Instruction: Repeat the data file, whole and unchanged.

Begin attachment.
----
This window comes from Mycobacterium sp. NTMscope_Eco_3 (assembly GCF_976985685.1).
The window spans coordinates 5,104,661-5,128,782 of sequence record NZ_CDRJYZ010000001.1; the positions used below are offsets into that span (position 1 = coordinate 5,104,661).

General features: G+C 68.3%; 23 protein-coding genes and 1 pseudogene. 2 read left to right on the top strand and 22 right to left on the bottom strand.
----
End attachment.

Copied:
This window comes from Mycobacterium sp. NTMscope_Eco_3 (assembly GCF_976985685.1).
The window spans coordinates 5,104,661-5,128,782 of sequence record NZ_CDRJYZ010000001.1; the positions used below are offsets into that span (position 1 = coordinate 5,104,661).

General features: G+C 68.3%; 23 protein-coding genes and 1 pseudogene. 2 read left to right on the top strand and 22 right to left on the bottom strand.